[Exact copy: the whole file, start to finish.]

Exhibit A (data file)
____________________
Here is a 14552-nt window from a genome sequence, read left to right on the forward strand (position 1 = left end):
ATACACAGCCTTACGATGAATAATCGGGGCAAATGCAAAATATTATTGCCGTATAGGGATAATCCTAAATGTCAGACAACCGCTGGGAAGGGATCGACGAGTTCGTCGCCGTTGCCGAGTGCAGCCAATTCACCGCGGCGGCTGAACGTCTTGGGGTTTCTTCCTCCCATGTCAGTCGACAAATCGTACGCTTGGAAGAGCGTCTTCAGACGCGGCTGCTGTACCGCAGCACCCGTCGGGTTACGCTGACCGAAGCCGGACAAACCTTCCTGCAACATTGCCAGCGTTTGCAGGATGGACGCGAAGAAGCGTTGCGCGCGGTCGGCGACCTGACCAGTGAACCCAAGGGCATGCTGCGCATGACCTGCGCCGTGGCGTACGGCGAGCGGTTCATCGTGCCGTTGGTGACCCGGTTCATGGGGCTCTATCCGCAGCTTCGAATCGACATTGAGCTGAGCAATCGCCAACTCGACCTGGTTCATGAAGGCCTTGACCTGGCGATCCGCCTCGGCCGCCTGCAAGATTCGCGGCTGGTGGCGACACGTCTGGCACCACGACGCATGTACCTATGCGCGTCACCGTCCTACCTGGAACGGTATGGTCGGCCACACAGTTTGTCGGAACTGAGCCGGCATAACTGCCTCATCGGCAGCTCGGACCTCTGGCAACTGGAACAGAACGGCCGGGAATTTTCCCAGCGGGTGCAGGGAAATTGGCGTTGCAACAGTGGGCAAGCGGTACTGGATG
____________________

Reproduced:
Here is a 14552-nt window from a genome sequence, read left to right on the forward strand (position 1 = left end):
ATACACAGCCTTACGATGAATAATCGGGGCAAATGCAAAATATTATTGCCGTATAGGGATAATCCTAAATGTCAGACAACCGCTGGGAAGGGATCGACGAGTTCGTCGCCGTTGCCGAGTGCAGCCAATTCACCGCGGCGGCTGAACGTCTTGGGGTTTCTTCCTCCCATGTCAGTCGACAAATCGTACGCTTGGAAGAGCGTCTTCAGACGCGGCTGCTGTACCGCAGCACCCGTCGGGTTACGCTGACCGAAGCCGGACAAACCTTCCTGCAACATTGCCAGCGTTTGCAGGATGGACGCGAAGAAGCGTTGCGCGCGGTCGGCGACCTGACCAGTGAACCCAAGGGCATGCTGCGCATGACCTGCGCCGTGGCGTACGGCGAGCGGTTCATCGTGCCGTTGGTGACCCGGTTCATGGGGCTCTATCCGCAGCTTCGAATCGACATTGAGCTGAGCAATCGCCAACTCGACCTGGTTCATGAAGGCCTTGACCTGGCGATCCGCCTCGGCCGCCTGCAAGATTCGCGGCTGGTGGCGACACGTCTGGCACCACGACGCATGTACCTATGCGCGTCACCGTCCTACCTGGAACGGTATGGTCGGCCACACAGTTTGTCGGAACTGAGCCGGCATAACTGCCTCATCGGCAGCTCGGACCTCTGGCAACTGGAACAGAACGGCCGGGAATTTTCCCAGCGGGTGCAGGGAAATTGGCGTTGCAACAGTGGGCAAGCGGTACTGGATG